Fate has not always been kind to Craig Anderson, but he’s always found a way to push through. Best known as a member of the Ottawa Senators, he initially had a hard time proving himself in the NHL, coming in with the Chicago Blackhawks in 2002-03 before stints with the Florida Panthers and Colorado Avalanche. In between, he was once waived three times in two weeks, technically becoming property of the Boston Bruins and St. Louis Blues but never playing for either team.
An athletic netminder with good size and a never-say-quit attitude, Anderson didn’t get an extended look as a starter until 2009-10, his only full season with the Avalanche. He posted a sizzling 38 wins but faltered in the next campaign, prompting a trade to Ottawa that saw Brian Elliott go the other way.
Anderson ended up soaring with the Sens, though injuries often took a toll. The most bizarre was in 2012, when he missed 12 games because he sliced his finger while making dinner. But the biggest challenge for Anderson came in 2016-17, when his wife Nicholle was diagnosed with a rare form of throat cancer. Anderson took a leave of absence, and seven months later, Nicholle was declared cancer-free. During that period, Anderson came back in spurts and even posted shutouts in two of his initial games back. Though he has never won a Vezina Trophy (he finished fourth on two occasions), he won the Masterton Trophy for his perseverance that year.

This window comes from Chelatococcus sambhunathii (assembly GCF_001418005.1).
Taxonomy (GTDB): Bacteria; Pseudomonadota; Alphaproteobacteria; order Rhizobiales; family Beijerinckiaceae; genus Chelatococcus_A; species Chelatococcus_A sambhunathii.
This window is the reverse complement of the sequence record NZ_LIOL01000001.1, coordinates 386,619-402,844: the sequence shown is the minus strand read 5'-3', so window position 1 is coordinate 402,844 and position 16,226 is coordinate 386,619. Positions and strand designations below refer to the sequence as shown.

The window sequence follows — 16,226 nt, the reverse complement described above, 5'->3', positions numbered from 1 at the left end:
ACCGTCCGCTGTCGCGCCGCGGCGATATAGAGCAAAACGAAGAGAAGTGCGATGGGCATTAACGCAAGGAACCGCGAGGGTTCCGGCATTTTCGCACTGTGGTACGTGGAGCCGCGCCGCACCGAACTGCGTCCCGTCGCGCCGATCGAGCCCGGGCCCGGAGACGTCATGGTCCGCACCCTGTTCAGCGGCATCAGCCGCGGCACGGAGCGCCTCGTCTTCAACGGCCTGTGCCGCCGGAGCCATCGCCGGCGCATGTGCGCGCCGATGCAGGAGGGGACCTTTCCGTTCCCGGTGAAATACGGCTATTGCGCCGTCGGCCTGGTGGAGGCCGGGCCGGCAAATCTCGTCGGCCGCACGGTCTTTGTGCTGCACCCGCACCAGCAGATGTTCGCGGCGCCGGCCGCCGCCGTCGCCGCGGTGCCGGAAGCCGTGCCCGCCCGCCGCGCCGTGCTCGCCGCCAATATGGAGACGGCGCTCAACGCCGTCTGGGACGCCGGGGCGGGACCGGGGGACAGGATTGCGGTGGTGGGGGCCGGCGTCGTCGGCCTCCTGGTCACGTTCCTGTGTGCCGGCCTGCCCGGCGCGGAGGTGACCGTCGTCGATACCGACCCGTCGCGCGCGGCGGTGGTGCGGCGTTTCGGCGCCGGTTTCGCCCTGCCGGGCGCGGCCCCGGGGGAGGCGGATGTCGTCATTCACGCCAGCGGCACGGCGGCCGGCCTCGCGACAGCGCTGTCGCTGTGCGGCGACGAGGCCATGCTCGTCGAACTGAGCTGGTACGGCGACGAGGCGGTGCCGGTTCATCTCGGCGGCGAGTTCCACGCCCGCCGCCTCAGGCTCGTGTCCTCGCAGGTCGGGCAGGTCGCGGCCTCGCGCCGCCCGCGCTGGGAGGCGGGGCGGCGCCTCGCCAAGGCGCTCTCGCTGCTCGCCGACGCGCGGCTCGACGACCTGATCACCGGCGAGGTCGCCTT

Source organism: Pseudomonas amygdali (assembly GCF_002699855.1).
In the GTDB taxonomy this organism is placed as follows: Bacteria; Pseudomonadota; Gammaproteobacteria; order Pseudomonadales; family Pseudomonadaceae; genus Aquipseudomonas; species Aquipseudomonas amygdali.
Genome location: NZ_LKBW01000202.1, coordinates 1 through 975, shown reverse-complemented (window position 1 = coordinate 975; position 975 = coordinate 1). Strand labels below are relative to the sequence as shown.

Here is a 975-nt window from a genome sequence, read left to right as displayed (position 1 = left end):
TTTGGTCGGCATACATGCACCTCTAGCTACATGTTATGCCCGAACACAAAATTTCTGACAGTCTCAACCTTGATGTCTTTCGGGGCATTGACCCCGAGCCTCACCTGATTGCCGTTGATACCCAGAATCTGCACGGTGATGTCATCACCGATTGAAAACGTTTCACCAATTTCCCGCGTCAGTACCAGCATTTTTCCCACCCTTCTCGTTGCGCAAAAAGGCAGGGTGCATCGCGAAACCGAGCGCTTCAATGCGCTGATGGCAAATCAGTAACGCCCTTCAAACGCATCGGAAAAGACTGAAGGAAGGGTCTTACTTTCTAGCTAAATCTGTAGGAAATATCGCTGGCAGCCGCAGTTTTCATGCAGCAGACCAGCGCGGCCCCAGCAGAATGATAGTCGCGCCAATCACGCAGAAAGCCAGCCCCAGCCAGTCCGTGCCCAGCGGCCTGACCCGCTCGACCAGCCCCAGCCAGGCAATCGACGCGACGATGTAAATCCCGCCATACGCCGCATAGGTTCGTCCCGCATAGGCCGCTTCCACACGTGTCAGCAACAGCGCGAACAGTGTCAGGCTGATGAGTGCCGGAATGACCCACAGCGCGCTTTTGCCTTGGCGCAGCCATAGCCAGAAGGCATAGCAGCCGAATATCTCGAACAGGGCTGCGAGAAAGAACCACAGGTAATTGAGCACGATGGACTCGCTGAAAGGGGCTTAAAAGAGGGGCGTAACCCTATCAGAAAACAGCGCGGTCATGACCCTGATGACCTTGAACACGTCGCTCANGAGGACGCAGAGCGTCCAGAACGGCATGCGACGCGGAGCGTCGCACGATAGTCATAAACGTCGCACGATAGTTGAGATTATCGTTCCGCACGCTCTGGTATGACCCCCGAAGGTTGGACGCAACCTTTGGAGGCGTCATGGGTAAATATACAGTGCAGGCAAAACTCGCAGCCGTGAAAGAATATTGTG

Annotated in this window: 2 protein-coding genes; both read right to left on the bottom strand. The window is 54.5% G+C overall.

Perhaps not coincidentally, one of Anderson’s best seasons came when he had his wife most in mind. The Senators made a shocking run to the Eastern Conference final in 2017, and Anderson did his part with a .926 save percentage before the Sens fell to the eventual champions from Pittsburgh. Anderson battled to the end, as the Pens needed double OT to advance in Game 7.
Born: May 21, 1981, Park Ridge, Ill.
NHL Career: 2002-present
Teams: Chi, Fla, Col, Ott
Stats: 261-207-63, 2.76 GAA, .914 SP, 40 SO
DID YOU KNOW?
Anderson has one of the most fascinating career stat lines in NHL history. Since his first full season with the Senators in 2011-12, he has alternated between bad performances and good ones every other year. When he’s good, Anderson puts up save percentages above .920, and the Sens make the playoffs. When he’s bad, he’s closer to .910 or worse. The Sens have only made the playoffs once when that happened.